Two of the books on your reread each year list are ones I hope to get to this year (fingers crossed!) and the other two I hope to read someday in the future, just maybe not this year. :-)

cj said...

Oh! Heathcliffe! What a wonderful character. Don't you wish you could reform him and allow him to be the Heathcliffe he only showed to Kathy on the moores? I love both the book and the movie!


Trish said...

*Literary Feline - not sure which books are which, but I hope you like all of them when you get to them. :) My friends think I'm crazy when I say, I'll read that book, but not this year. I'm surprised W&P has French rather than Russian, but I think I come across French more than any other language.

*I love Heathcliff--just as I love that book. I credit Ms. Bronte for pushing me in the direction of an Enlish degree.

Bookfool said...

The Book Thief is a great one to recommend, reread, hand out to everyone you know, etc. I keep wondering why it hasn't won any huge, brilliant awards. Is it not depressing enough, you think? I mean, it's sad but each of the characters -- well, most of them are so perfectly, believably human.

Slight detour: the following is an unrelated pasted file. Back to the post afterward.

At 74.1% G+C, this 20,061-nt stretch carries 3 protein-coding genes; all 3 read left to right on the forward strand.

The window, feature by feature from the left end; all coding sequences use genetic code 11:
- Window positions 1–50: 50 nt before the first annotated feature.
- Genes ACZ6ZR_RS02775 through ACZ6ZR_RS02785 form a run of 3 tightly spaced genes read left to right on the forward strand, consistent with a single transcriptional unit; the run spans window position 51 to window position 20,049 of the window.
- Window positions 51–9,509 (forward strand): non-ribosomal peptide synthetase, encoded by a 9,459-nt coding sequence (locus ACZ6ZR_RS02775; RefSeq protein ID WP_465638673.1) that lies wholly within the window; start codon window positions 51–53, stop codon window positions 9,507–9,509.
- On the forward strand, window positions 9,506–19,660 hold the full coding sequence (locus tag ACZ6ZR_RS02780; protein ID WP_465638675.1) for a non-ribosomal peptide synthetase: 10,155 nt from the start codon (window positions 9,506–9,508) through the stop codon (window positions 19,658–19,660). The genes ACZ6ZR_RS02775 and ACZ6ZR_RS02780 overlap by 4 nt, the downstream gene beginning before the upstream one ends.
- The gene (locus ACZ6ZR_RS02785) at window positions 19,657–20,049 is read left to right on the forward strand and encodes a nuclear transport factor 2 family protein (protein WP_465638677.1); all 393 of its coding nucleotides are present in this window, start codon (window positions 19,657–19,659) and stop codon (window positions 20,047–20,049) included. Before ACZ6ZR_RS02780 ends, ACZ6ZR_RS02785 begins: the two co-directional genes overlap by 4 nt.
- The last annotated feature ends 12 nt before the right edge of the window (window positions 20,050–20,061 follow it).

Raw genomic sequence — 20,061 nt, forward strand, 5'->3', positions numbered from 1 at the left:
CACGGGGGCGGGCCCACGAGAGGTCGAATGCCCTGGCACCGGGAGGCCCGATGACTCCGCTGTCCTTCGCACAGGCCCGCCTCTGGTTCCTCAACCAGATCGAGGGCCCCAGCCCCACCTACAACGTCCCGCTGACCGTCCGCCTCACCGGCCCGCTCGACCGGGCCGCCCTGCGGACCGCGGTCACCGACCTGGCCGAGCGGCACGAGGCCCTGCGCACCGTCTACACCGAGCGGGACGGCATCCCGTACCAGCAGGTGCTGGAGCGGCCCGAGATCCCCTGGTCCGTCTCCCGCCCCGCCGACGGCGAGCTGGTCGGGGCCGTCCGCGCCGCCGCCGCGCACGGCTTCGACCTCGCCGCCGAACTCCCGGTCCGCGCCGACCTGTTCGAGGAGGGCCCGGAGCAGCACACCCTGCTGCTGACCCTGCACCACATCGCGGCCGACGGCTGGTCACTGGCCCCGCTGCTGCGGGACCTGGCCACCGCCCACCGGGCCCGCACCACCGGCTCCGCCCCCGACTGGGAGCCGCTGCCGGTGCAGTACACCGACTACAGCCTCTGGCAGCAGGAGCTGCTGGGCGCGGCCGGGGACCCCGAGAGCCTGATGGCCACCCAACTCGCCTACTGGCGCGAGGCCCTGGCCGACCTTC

Oh, dear. Howard's End was that bad? Darn. I've been hoping to get to that one, soon.

BookGal said...

I loved Handmaid's Tale and Poisonwood too. I just finished The Time Travelers Wife. WOW!

Nymeth said...

Your dream library sounds so comfortable :)

I really need to get around to reading Handmaid's Tale and The Time Traveller's Wife!

3M said...

You won! You won! You were the grand prize winner in the 2007 By the Decade Challenge. You may choose a new book that is listed for $15 or less at amazon.

Send your choice and your address to 3m.michelle at gmail.



Trish said...

*Bookfool - Howards End was painful for me! It's pretty short (my copy was about 200 pages), but it took me *weeks* to get through it! Yes, I really enjoyed The Book Thief. It has won some awards...but maybe not the BIG awards because its YA fiction? I don't know how that all works.

*Bookgal - Time Traveler's Wife is one of my favorites. I'm interested to see what they will do with the movie--although I'm not sure I'll see it. I didn't see The Kite Runner because I liked the book so much.

*Nymeth - Yes, I think you would really enjoy both of them.

*3M - Great news! Thank you!!